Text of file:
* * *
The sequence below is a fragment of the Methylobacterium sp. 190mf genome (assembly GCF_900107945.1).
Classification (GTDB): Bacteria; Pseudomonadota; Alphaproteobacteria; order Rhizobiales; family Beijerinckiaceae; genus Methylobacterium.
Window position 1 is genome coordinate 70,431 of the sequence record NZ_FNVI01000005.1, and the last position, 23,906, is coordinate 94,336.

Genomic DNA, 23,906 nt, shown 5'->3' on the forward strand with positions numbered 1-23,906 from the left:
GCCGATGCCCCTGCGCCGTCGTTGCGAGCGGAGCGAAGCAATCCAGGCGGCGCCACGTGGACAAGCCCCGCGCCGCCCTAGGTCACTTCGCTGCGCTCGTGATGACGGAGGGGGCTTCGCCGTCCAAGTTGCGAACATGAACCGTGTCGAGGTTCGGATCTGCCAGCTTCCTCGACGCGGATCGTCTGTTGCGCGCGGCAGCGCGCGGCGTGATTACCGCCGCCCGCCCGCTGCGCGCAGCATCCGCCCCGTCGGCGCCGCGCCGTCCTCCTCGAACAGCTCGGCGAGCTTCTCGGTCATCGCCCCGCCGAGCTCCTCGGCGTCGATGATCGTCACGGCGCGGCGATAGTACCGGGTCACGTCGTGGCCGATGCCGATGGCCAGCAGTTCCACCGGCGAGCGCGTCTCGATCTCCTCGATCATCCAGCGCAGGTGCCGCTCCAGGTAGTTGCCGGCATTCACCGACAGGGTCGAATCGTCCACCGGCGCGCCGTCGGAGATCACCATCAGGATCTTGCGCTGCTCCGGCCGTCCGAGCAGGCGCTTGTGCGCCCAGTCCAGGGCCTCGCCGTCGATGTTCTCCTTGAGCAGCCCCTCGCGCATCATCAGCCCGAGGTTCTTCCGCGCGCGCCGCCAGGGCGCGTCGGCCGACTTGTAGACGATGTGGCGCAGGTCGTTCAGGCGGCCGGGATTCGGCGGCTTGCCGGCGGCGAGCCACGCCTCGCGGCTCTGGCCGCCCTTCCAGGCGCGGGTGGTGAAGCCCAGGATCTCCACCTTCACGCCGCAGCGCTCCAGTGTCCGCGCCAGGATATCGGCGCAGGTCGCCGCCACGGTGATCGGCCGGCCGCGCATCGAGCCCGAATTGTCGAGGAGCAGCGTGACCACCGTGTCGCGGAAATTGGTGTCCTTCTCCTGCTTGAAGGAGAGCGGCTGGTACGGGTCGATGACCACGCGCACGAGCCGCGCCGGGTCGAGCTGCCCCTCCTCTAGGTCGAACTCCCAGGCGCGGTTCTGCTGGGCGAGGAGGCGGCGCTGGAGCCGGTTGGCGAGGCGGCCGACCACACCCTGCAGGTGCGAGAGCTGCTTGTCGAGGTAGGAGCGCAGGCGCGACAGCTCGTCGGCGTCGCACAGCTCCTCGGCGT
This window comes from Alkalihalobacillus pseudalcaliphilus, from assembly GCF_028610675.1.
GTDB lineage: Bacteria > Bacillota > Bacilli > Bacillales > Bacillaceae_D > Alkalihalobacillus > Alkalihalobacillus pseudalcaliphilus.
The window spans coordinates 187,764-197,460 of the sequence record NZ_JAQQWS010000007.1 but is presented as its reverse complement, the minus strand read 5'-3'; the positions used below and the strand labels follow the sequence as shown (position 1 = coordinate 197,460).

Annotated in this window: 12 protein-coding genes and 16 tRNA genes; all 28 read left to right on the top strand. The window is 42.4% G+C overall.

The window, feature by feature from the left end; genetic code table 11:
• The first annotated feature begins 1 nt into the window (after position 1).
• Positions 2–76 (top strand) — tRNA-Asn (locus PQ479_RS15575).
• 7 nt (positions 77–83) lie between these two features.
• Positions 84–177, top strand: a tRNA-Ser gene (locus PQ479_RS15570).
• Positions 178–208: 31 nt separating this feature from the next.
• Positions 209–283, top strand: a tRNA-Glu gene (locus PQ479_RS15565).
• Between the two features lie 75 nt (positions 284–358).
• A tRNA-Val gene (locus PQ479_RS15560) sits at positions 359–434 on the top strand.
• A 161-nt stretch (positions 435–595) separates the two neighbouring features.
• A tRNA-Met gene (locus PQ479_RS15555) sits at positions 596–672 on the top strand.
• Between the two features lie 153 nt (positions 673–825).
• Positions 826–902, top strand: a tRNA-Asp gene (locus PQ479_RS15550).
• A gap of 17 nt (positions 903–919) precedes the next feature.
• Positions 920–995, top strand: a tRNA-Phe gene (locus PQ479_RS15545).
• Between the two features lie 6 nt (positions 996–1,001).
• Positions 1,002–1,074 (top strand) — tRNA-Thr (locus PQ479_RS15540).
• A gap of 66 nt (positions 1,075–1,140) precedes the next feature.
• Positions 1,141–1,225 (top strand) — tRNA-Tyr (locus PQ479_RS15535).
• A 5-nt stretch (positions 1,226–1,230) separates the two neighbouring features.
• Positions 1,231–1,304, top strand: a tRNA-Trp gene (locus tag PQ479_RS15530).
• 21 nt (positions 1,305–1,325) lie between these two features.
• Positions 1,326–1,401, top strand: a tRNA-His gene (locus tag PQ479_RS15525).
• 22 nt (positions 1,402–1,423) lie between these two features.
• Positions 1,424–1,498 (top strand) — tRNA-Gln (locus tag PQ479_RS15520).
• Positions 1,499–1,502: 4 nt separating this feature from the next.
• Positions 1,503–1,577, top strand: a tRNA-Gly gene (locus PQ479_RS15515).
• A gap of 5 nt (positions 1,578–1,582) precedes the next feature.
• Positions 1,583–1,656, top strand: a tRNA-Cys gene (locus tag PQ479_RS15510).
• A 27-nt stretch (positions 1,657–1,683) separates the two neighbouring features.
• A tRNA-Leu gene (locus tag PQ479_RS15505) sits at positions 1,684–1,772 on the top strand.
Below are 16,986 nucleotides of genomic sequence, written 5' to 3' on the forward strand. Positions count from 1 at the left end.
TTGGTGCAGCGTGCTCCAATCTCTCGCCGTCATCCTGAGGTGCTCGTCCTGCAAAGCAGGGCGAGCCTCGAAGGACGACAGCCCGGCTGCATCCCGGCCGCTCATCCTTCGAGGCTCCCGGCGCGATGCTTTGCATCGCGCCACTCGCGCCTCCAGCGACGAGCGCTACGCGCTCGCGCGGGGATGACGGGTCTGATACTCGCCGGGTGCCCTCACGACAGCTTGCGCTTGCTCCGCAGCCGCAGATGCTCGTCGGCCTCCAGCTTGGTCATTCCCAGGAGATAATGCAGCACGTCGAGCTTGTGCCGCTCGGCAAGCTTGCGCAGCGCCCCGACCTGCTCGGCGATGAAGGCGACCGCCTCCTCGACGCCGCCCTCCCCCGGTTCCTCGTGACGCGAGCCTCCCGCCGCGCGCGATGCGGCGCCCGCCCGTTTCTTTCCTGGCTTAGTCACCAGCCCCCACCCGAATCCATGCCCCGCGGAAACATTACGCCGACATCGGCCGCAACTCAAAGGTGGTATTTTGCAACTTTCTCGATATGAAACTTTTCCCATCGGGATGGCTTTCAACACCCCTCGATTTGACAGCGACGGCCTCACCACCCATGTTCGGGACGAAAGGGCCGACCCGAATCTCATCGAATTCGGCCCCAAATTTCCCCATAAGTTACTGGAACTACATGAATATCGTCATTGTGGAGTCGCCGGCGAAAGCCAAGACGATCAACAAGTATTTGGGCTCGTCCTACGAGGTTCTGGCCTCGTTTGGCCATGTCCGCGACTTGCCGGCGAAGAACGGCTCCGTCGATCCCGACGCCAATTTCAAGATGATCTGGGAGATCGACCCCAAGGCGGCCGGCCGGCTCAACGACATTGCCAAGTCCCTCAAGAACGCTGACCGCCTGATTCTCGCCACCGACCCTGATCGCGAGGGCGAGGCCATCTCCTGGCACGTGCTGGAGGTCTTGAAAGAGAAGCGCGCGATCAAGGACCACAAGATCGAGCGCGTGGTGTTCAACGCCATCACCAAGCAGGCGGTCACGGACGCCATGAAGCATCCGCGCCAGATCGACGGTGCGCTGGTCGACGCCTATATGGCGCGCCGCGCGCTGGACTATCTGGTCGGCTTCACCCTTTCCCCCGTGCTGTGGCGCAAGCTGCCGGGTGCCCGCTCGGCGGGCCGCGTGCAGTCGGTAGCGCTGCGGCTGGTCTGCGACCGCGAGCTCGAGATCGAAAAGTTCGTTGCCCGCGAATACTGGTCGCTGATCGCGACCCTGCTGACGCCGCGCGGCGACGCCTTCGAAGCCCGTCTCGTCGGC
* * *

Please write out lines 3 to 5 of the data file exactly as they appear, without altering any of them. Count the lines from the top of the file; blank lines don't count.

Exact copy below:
Window position 1 is genome coordinate 70,431 of the sequence record NZ_FNVI01000005.1, and the last position, 23,906, is coordinate 94,336.

Genomic DNA, 23,906 nt, shown 5'->3' on the forward strand with positions numbered 1-23,906 from the left:
GCCGATGCCCCTGCGCCGTCGTTGCGAGCGGAGCGAAGCAATCCAGGCGGCGCCACGTGGACAAGCCCCGCGCCGCCCTAGGTCACTTCGCTGCGCTCGTGATGACGGAGGGGGCTTCGCCGTCCAAGTTGCGAACATGAACCGTGTCGAGGTTCGGATCTGCCAGCTTCCTCGACGCGGATCGTCTGTTGCGCGCGGCAGCGCGCGGCGTGATTACCGCCGCCCGCCCGCTGCGCGCAGCATCCGCCCCGTCGGCGCCGCGCCGTCCTCCTCGAACAGCTCGGCGAGCTTCTCGGTCATCGCCCCGCCGAGCTCCTCGGCGTCGATGATCGTCACGGCGCGGCGATAGTACCGGGTCACGTCGTGGCCGATGCCGATGGCCAGCAGTTCCACCGGCGAGCGCGTCTCGATCTCCTCGATCATCCAGCGCAGGTGCCGCTCCAGGTAGTTGCCGGCATTCACCGACAGGGTCGAATCGTCCACCGGCGCGCCGTCGGAGATCACCATCAGGATCTTGCGCTGCTCCGGCCGTCCGAGCAGGCGCTTGTGCGCCCAGTCCAGGGCCTCGCCGTCGATGTTCTCCTTGAGCAGCCCCTCGCGCATCATCAGCCCGAGGTTCTTCCGCGCGCGCCGCCAGGGCGCGTCGGCCGACTTGTAGACGATGTGGCGCAGGTCGTTCAGGCGGCCGGGATTCGGCGGCTTGCCGGCGGCGAGCCACGCCTCGCGGCTCTGGCCGCCCTTCCAGGCGCGGGTGGTGAAGCCCAGGATCTCCACCTTCACGCCGCAGCGCTCCAGTGTCCGCGCCAGGATATCGGCGCAGGTCGCCGCCACGGTGATCGGCCGGCCGCGCATCGAGCCCGAATTGTCGAGGAGCAGCGTGACCACCGTGTCGCGGAAATTGGTGTCCTTCTCCTGCTTGAAGGAGAGCGGCTGGTACGGGTCGATGACCACGCGCACGAGCCGCGCCGGGTCGAGCTGCCCCTCCTCTAGGTCGAACTCCCAGGCGCGGTTCTGCTGGGCGAGGAGGCGGCGCTGGAGCCGGTTGGCGAGGCGGCCGACCACACCCTGCAGGTGCGAGAGCTGCTTGTCGAGGTAGGAGCGCAGGCGCGACAGCTCGTCGGCGTCGCACAGCTCCTCGGCGT